In traditional incumbent-versus-challenger fashion, Ward 5’s city council race is a battle between tradition and new ideas as a recently appointed council member will face off in the Nov. 2 general election against a returning challenger to represent Central, one of Cleveland’s most impoverished neighborhoods.
When longtime Ward 5 council member Phyllis Cleveland resigned in April, she nominated Gray as her replacement, and council obliged, as per tradition. That appointment process has long garnered criticism from concerned citizens who claim the practice undermines the democratic process of voting in council members.
Starr, who ran unsuccessfully for the council seat in 2017, said complacent leadership continues to hold down most of Ward 5, which includes all of Central and parts of Midtown, Kinsman, and downtown. Whoever leads Ward 5 will have to address Central’s 68.8 percent poverty rate, one of the highest in the region despite its proximity to downtown, one of Cleveland’s wealthiest areas.
“Ward 5 is unique because we have all the resources and have all these wonderful organizations that are doing work in Ward 5, but still we look up and see that we’re stuck struggling,” Starr said.
Systematically designed poverty
Central has historically served as a gateway community to Cleveland’s new residents, whether they were foreign immigrants in the late 19th century or African Americans in the 1920s. The neighborhood’s Black population grew quickly back then as newcomers faced harsh discrimination in the housing and job markets elsewhere in Cleveland.
Although Central, like many Cleveland neighborhoods, has lost population in the last several decades, the scars of that historic segregation and redlining remain. Central’s median household income is one-third that of Cleveland as a whole. In addition, half the neighborhood doesn’t have access to the internet, and one-third of Central’s households live in homes that cost them more than 30 percent of their income.
That’s the environment that shaped Starr as he grew up in Central’s King Kennedy public housing complex. From going through foster care at one point, to taking a break from college for a few years and working two jobs to help support his family, Starr has learned from his upbringing how to make the best of seemingly hopeless situations.
That’s a quality that’s been missing from Ward 5’s leadership, he said. Complacent leadership has not done enough to address the root causes of Ward 5’s issues like gun violence, food deserts, and dismal median income.
“We’re not addressing our main concerns, our problems,” he said. “It seems to us everything has been pacifiered up throughout the years, meaning doing something small and saying, ‘OK, we did this.’”
Working toward solutions
Gray and Starr, both longtime Central residents, say they have dedicated themselves to addressing those long standing issues, but they each take different approaches.
Gray has served on numerous nonprofit boards, including that of the Burten, Bell, Carr Community Development Corp. and the Cuyahoga Metropolitan Housing Authority’s Progressive Action Council. On Cleveland city council, she passed an ordinance granting no more than $20,000 of Ward 5’s casino revenue funds to a Central-based career development program for young girls.
Starr is a Democratic ward leader and he works as the sports and recreation director at the Boys and Girls Club of Northeast Ohio, where he channels his love for sports into helping young people find healthy outlets to express themselves. In fact, it’s that job that first got Starr interested in politics, he said. That experience helping to guide young people, Starr said, along with the challenges he faced growing up in the King Kennedy public housing complex attunes him to what his constituents need.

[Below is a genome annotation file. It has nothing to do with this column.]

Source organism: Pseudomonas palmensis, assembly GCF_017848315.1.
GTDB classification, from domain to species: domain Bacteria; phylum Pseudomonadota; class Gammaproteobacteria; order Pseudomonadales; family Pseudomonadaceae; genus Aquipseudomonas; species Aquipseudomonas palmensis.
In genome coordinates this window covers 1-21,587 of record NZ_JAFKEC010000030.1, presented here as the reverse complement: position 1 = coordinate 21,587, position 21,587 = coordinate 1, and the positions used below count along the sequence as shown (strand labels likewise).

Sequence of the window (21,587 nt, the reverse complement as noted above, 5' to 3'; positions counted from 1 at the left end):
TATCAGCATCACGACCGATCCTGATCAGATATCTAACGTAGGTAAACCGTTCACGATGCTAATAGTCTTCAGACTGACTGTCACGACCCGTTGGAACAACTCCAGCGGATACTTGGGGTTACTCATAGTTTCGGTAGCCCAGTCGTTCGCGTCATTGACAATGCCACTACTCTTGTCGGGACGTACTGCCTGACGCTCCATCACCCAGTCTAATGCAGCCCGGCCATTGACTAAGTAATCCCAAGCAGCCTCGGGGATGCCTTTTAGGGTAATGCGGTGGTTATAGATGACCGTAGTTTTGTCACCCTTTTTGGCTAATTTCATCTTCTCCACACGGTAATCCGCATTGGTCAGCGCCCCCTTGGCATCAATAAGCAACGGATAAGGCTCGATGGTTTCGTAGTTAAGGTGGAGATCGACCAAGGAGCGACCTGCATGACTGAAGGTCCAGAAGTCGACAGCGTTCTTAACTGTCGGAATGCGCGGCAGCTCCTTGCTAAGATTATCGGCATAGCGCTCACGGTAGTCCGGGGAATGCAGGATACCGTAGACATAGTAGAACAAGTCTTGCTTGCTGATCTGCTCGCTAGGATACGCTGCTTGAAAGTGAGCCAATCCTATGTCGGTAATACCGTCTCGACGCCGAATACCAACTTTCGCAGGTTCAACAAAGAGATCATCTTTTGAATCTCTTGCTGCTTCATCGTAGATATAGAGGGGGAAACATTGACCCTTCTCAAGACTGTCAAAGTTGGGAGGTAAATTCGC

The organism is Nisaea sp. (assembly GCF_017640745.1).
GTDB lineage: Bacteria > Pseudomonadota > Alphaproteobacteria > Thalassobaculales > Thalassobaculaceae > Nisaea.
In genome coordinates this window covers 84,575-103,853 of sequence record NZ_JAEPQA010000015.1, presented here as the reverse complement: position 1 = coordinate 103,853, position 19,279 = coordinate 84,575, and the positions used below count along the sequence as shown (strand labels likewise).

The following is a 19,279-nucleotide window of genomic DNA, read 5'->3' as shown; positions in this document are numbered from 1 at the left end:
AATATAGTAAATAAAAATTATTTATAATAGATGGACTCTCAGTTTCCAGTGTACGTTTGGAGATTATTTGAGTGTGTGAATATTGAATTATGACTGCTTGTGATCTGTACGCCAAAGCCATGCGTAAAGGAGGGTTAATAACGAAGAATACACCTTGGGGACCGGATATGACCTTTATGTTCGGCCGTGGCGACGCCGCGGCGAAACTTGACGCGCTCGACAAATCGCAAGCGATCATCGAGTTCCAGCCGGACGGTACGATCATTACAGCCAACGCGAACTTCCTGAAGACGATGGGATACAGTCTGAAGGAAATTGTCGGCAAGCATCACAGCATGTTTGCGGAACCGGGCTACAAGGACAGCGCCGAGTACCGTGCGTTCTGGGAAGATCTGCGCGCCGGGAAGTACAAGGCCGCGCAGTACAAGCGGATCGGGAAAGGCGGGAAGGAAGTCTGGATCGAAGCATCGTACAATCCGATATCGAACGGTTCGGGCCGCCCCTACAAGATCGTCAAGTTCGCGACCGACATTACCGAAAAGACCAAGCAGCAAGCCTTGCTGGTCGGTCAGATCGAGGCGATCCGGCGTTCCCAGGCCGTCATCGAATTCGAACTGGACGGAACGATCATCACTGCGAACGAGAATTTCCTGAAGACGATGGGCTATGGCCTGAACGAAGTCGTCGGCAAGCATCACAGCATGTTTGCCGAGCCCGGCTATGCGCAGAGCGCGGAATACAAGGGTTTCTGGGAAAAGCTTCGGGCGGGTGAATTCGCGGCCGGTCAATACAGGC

“I’ve been able to understand what it feels like to have to bury a loved one and the trauma you face due to gun violence,” Starr said. “I know what it takes to address the median income issue. I know what type of programs we need.”
Addressing that median income issue, he said, will come down to creating new education options for the ward’s youth that will prepare them to enter the workforce. While the ward’s median income is drastically lower than that of Cleveland, its labor force participation rate is about 56 percent, just shy of the citywide rate of 59 percent. That’s why the ward needs to focus on job training, so its labor force can earn higher wages, Starr said.
“This election is so important because this is going to determine where we’re going to shape our next generation at, and if we’re going to give them a kickstart on the future,” he said.
As far as housing, Starr said many of the ward’s residents too often find themselves living in public housing complexes for life. He said he would work on creating or modifying social service programs that focus on moving public housing residents toward home ownership.
“I’ll be helping them create a plan to make sure we get people on their feet,” he said. “We need to start living, not surviving.”
But Ward 5’s issues are complex and many, so Starr said that, although it may take time and hard work, he would research these issues and work with city leadership to formulate a more comprehensive plan for the community. Ward 5 does not need more stopgap solutions, he said. It all starts with assertive leadership.
“That’s why we’re struggling, because leadership has forgotten the people,” Starr said. “They’ve been focused on shutting up and not fighting for the people.”
For information about the Sept. 14 primary and Nov. 2 general election, including registering to vote, visit boe.cuyahogacounty.gov.
Michael Indriolo is a reporting fellow at The Land.